A German physicist with a blog wrote seven solutions and incorrectly claimed that all of them have advantages and disadvantages. From reading the general clichés, you have no method to figure out which solution(s) is (are) actually the correct one(s) and why. Her reasons to dislike the correct solution(s) are irrational, as argued below.

In fact, it is fair to say that two "proposed solutions" she listed are correct, namely that the evolution is unitary as known from the AdS/CFT correspondence; and the solution that the black holes do carry some (quantum) "hair", after all. They're both aspects of the same correct solution.

The German claimed that every proposed solution has a "disadvantage" so she identifies a "problem" with the correct solutions, too. What's wrong with the solution that the evolution is known to be unitary from the AdS/CFT correspondence? She writes

- Problem: as long as the conjecture is unproved one could equally well consider the information loss problem, if real, as a counter-example for the validity of the conjecture. (Also, I personally would find it unsatisfactory would this only work in AdS space.)

She proposes to assume that the information must be getting lost and this conclusion may even be used to prove that the AdS/CFT correspondence is incorrect. Well, a subtle problem with the approach is that we can see that the AdS/CFT correspondence is valid and every existing argument that the AdS/CFT is invalid or incomplete has a known flaw. On the other hand, every "proof" that the information is lost is known to have a loophole. That's a damn asymmetric situation.

The very existence of the AdS/CFT dual theories is a proof that any "universal" proof that the information must be lost in quantum gravity is incorrect - simply because it is enough to have one counterexample and we have it. ;-) So what she's doing is just complaining that 2+2=4 shouldn't be correct because if she could prove that 1+1=3, it would also mean that 2+2=5. Indeed, one could probably construct such implications but the problem is that the main assumption, namely 1+1=3 (or information loss), cannot be established at a remotely comparable confidence level as the AdS/CFT correspondence. Not only it cannot be established: the German's verbal exercise hasn't produced a glimpse of evidence, not even circumstantial or speculative evidence. You shouldn't blame a correct answer for merely being incompatible with the alternative, incorrect answers: that's what correct answers usually "do". ;-)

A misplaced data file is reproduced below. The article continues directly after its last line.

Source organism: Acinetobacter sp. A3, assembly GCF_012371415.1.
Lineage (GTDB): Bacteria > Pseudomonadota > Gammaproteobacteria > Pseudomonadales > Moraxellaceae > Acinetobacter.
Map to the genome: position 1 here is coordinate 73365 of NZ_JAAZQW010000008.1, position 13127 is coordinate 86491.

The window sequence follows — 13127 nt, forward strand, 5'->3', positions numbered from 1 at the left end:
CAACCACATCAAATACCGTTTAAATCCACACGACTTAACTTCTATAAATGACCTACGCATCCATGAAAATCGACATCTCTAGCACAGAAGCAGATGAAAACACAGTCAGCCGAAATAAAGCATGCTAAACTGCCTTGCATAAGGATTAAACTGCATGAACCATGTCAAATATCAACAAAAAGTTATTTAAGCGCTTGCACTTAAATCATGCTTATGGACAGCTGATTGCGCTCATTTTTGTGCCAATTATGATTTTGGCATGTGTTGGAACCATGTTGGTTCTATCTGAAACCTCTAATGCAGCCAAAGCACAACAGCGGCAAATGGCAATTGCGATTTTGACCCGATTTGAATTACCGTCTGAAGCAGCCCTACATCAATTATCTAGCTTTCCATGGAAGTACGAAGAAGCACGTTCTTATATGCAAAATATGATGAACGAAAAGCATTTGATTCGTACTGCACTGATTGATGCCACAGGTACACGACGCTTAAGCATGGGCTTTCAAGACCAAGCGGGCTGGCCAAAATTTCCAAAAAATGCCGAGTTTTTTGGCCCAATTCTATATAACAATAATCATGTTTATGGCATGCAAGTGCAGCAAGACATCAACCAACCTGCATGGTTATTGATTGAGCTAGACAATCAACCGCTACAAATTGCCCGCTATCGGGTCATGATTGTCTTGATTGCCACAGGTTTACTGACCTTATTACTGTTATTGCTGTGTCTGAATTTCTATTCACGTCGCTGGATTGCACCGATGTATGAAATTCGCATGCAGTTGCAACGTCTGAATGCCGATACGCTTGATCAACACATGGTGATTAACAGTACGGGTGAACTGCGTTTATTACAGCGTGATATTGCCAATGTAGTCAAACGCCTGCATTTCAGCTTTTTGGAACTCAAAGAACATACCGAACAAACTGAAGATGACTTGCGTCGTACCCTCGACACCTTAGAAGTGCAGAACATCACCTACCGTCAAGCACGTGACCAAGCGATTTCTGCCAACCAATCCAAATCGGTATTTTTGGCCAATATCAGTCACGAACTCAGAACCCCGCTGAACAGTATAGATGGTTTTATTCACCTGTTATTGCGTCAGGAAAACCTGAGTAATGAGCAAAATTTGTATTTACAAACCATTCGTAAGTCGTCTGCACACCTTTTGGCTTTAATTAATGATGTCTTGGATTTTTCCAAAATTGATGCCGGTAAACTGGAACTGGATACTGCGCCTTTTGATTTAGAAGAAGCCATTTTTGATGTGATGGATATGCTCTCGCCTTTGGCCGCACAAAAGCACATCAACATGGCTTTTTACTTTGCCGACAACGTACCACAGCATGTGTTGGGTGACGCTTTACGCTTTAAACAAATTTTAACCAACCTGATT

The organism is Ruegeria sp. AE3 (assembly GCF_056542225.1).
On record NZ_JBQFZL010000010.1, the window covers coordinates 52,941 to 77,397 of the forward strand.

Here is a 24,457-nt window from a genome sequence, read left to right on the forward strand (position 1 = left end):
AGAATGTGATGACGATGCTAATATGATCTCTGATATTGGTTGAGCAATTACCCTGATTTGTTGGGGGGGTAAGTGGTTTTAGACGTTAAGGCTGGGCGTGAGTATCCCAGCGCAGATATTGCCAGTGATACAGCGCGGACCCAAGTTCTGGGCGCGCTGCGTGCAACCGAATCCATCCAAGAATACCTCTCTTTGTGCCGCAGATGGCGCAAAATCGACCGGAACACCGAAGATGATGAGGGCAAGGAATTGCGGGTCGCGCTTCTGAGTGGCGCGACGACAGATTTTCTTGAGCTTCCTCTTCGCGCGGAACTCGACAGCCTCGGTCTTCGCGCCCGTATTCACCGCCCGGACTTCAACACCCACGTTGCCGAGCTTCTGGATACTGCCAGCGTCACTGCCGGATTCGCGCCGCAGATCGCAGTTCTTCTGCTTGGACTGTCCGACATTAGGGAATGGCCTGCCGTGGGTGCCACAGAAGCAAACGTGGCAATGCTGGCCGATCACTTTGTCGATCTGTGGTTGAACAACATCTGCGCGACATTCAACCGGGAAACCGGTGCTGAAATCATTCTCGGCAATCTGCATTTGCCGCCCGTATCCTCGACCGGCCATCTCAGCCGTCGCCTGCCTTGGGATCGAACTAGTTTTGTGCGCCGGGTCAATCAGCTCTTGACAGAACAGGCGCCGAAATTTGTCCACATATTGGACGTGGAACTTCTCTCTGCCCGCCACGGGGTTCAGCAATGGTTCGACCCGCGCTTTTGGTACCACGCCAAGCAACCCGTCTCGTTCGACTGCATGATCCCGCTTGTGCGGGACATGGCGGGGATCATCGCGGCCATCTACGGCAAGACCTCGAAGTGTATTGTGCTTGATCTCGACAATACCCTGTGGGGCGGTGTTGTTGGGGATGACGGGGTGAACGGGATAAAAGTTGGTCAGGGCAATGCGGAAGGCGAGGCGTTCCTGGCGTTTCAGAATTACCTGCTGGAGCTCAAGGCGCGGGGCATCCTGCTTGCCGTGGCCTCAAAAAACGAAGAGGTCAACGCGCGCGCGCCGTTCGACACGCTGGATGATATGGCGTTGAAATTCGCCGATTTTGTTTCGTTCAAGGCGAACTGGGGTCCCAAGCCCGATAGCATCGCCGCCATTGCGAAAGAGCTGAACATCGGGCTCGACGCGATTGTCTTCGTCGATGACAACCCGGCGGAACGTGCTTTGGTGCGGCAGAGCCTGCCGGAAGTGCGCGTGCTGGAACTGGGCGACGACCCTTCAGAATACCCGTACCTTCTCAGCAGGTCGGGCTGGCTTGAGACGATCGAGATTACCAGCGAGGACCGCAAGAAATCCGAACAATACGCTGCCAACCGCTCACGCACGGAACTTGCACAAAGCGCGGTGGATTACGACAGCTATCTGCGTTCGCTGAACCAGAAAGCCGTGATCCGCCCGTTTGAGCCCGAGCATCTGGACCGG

As far as her personal objection goes, it is ludicrous, too. While the AdS/CFT proof directly applies to anti de Sitter black holes only, the general conclusion that the information is preserved is surely much more general. For example, flat space may be obtained as a limit of a weakly curved AdS space. Moreover, black holes in certain flat spaces can be described in equally unitary Matrix theory, too.

In de Sitter space, the conservation of information is more subtle because even empty de Sitter space seems to have an "unpredictable" thermal radiation coming from the cosmic horizon. There is no "asymptotic region" of a de Sitter space and the information debates become more subtle. But they don't become more subtle because of black holes in the interior of the de Sitter space.

Black holes are localized objects and the behavior of these systems is surely universal: the local processes in string theory exhibit some properties that don't depend on remote regions - string theory is known to satisfy clustering, at least in some mild forms.

The only way how the asymptotic conditions of spacetime influence the conservation of energy is that

- for some of these asymptotic conditions, a new description of the physical system (AdS/CFT or Matrix theory) is known

- the information can only be accurately measured if you have a large enough (or infinite) space where the properties of the Hawking particles may be measured. That's difficult in compact spaces or de Sitter space. But this difficulty is unrelated to the original justification of the black hole paradox.